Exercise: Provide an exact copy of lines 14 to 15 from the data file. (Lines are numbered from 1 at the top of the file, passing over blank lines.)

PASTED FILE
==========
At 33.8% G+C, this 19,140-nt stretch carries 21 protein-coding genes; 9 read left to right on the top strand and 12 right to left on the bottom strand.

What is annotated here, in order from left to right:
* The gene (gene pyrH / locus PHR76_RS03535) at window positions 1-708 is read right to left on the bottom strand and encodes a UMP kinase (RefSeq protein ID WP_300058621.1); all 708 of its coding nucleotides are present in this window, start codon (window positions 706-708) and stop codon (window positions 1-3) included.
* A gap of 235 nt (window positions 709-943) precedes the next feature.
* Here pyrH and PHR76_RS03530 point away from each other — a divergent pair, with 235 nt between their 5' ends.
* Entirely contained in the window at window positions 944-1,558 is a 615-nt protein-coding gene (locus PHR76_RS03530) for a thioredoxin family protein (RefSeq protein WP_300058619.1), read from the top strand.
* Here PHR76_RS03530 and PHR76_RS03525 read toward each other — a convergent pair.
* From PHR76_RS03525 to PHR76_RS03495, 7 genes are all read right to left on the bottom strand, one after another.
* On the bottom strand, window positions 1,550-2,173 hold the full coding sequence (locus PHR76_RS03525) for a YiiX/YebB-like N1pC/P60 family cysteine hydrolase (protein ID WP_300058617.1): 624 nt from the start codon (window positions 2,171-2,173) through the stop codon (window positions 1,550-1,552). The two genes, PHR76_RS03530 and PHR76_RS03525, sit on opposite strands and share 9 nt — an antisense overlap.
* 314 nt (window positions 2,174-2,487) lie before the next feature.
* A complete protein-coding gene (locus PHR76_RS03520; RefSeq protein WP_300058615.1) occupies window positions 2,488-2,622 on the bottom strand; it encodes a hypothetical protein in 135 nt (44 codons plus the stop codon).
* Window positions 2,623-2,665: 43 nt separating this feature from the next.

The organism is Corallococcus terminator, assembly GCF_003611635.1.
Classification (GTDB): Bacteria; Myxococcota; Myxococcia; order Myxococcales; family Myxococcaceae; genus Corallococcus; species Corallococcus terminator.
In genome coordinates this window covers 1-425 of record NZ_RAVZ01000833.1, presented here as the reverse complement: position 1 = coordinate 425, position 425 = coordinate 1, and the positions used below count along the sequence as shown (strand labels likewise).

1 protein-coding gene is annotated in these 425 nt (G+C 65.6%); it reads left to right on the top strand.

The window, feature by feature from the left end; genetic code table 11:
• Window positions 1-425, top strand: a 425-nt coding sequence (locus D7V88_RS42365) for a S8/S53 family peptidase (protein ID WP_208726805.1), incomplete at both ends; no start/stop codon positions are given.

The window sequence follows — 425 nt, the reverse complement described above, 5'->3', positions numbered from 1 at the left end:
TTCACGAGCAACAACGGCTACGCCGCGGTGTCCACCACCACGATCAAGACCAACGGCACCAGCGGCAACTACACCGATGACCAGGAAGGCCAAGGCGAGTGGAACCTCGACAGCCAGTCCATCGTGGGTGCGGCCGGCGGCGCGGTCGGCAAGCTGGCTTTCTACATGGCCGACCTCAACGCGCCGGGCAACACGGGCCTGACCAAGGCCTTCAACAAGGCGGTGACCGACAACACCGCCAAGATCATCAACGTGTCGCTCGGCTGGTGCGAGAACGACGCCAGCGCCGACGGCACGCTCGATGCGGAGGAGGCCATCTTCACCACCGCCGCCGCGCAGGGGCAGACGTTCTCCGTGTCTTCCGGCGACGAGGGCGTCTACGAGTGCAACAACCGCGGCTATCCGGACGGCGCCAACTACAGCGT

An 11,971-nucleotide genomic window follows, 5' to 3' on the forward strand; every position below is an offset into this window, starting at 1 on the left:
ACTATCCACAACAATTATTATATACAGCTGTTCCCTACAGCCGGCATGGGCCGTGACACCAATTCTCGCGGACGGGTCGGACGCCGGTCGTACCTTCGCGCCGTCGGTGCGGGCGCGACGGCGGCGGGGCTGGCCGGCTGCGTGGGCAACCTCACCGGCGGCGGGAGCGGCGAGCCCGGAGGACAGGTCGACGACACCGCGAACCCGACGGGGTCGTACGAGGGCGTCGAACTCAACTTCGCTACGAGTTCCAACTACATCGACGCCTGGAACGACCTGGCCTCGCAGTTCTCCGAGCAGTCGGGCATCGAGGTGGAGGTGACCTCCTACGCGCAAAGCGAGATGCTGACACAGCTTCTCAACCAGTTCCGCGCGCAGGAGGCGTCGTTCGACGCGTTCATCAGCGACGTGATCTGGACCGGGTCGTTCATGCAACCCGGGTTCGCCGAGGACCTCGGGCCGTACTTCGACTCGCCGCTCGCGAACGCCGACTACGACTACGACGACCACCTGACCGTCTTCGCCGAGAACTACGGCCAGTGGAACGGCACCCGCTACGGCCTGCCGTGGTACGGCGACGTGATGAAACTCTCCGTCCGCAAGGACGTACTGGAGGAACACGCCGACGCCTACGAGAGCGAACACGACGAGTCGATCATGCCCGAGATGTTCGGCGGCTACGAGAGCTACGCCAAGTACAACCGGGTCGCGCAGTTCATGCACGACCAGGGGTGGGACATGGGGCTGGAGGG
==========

Classification (GTDB): Bacteria; Myxococcota; Myxococcia; order Myxococcales; family Myxococcaceae; genus Corallococcus; species Corallococcus terminator.
In genome coordinates this window covers 1-425 of record NZ_RAVZ01000833.1, presented here as the reverse complement: position 1 = coordinate 425, position 425 = coordinate 1, and the positions used below count along the sequence as shown (strand labels likewise).